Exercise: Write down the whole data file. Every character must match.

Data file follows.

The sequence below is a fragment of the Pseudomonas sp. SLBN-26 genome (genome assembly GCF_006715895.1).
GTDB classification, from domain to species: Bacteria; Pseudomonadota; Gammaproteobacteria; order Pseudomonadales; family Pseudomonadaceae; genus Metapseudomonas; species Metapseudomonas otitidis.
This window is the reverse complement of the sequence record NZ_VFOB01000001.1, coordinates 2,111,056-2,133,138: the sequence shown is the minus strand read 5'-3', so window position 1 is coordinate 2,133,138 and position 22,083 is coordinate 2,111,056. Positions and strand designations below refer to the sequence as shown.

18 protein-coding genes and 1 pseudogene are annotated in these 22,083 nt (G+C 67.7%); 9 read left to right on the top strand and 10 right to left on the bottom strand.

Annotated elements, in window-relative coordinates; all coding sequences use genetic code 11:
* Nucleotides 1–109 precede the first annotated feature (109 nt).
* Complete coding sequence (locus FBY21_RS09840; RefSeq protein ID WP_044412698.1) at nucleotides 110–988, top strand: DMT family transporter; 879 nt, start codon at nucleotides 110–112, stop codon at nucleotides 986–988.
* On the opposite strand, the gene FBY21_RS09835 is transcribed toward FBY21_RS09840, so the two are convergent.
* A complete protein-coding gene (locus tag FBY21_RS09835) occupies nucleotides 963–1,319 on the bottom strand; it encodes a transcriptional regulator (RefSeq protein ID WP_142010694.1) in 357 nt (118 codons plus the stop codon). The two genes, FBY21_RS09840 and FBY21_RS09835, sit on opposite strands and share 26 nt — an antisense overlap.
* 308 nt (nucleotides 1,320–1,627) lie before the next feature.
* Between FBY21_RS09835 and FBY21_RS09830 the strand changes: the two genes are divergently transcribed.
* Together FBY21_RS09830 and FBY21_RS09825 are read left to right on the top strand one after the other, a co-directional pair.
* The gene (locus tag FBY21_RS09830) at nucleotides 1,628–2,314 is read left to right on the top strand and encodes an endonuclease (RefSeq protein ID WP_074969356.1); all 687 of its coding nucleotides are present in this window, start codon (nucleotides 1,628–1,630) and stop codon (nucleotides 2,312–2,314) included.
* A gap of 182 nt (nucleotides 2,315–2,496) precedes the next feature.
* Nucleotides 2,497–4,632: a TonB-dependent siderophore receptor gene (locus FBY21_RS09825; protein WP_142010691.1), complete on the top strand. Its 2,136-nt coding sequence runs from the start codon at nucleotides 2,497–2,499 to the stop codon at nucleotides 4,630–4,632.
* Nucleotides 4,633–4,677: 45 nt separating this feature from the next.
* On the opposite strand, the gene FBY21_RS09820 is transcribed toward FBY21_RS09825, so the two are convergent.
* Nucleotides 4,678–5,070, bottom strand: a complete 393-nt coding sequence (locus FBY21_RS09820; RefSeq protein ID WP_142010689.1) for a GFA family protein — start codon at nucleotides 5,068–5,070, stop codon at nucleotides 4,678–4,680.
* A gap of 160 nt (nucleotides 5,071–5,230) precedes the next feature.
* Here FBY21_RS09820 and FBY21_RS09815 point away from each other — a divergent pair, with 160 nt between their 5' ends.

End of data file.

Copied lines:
The sequence below is a fragment of the Pseudomonas sp. SLBN-26 genome (genome assembly GCF_006715895.1).
GTDB classification, from domain to species: Bacteria; Pseudomonadota; Gammaproteobacteria; order Pseudomonadales; family Pseudomonadaceae; genus Metapseudomonas; species Metapseudomonas otitidis.
This window is the reverse complement of the sequence record NZ_VFOB01000001.1, coordinates 2,111,056-2,133,138: the sequence shown is the minus strand read 5'-3', so window position 1 is coordinate 2,133,138 and position 22,083 is coordinate 2,111,056. Positions and strand designations below refer to the sequence as shown.

18 protein-coding genes and 1 pseudogene are annotated in these 22,083 nt (G+C 67.7%); 9 read left to right on the top strand and 10 right to left on the bottom strand.

Annotated elements, in window-relative coordinates; all coding sequences use genetic code 11:
* Nucleotides 1–109 precede the first annotated feature (109 nt).
* Complete coding sequence (locus FBY21_RS09840; RefSeq protein ID WP_044412698.1) at nucleotides 110–988, top strand: DMT family transporter; 879 nt, start codon at nucleotides 110–112, stop codon at nucleotides 986–988.
* On the opposite strand, the gene FBY21_RS09835 is transcribed toward FBY21_RS09840, so the two are convergent.
* A complete protein-coding gene (locus tag FBY21_RS09835) occupies nucleotides 963–1,319 on the bottom strand; it encodes a transcriptional regulator (RefSeq protein ID WP_142010694.1) in 357 nt (118 codons plus the stop codon). The two genes, FBY21_RS09840 and FBY21_RS09835, sit on opposite strands and share 26 nt — an antisense overlap.
* 308 nt (nucleotides 1,320–1,627) lie before the next feature.
* Between FBY21_RS09835 and FBY21_RS09830 the strand changes: the two genes are divergently transcribed.
* Together FBY21_RS09830 and FBY21_RS09825 are read left to right on the top strand one after the other, a co-directional pair.
* The gene (locus tag FBY21_RS09830) at nucleotides 1,628–2,314 is read left to right on the top strand and encodes an endonuclease (RefSeq protein ID WP_074969356.1); all 687 of its coding nucleotides are present in this window, start codon (nucleotides 1,628–1,630) and stop codon (nucleotides 2,312–2,314) included.
* A gap of 182 nt (nucleotides 2,315–2,496) precedes the next feature.
* Nucleotides 2,497–4,632: a TonB-dependent siderophore receptor gene (locus FBY21_RS09825; protein WP_142010691.1), complete on the top strand. Its 2,136-nt coding sequence runs from the start codon at nucleotides 2,497–2,499 to the stop codon at nucleotides 4,630–4,632.
* Nucleotides 4,633–4,677: 45 nt separating this feature from the next.
* On the opposite strand, the gene FBY21_RS09820 is transcribed toward FBY21_RS09825, so the two are convergent.
* Nucleotides 4,678–5,070, bottom strand: a complete 393-nt coding sequence (locus FBY21_RS09820; RefSeq protein ID WP_142010689.1) for a GFA family protein — start codon at nucleotides 5,068–5,070, stop codon at nucleotides 4,678–4,680.
* A gap of 160 nt (nucleotides 5,071–5,230) precedes the next feature.
* Here FBY21_RS09820 and FBY21_RS09815 point away from each other — a divergent pair, with 160 nt between their 5' ends.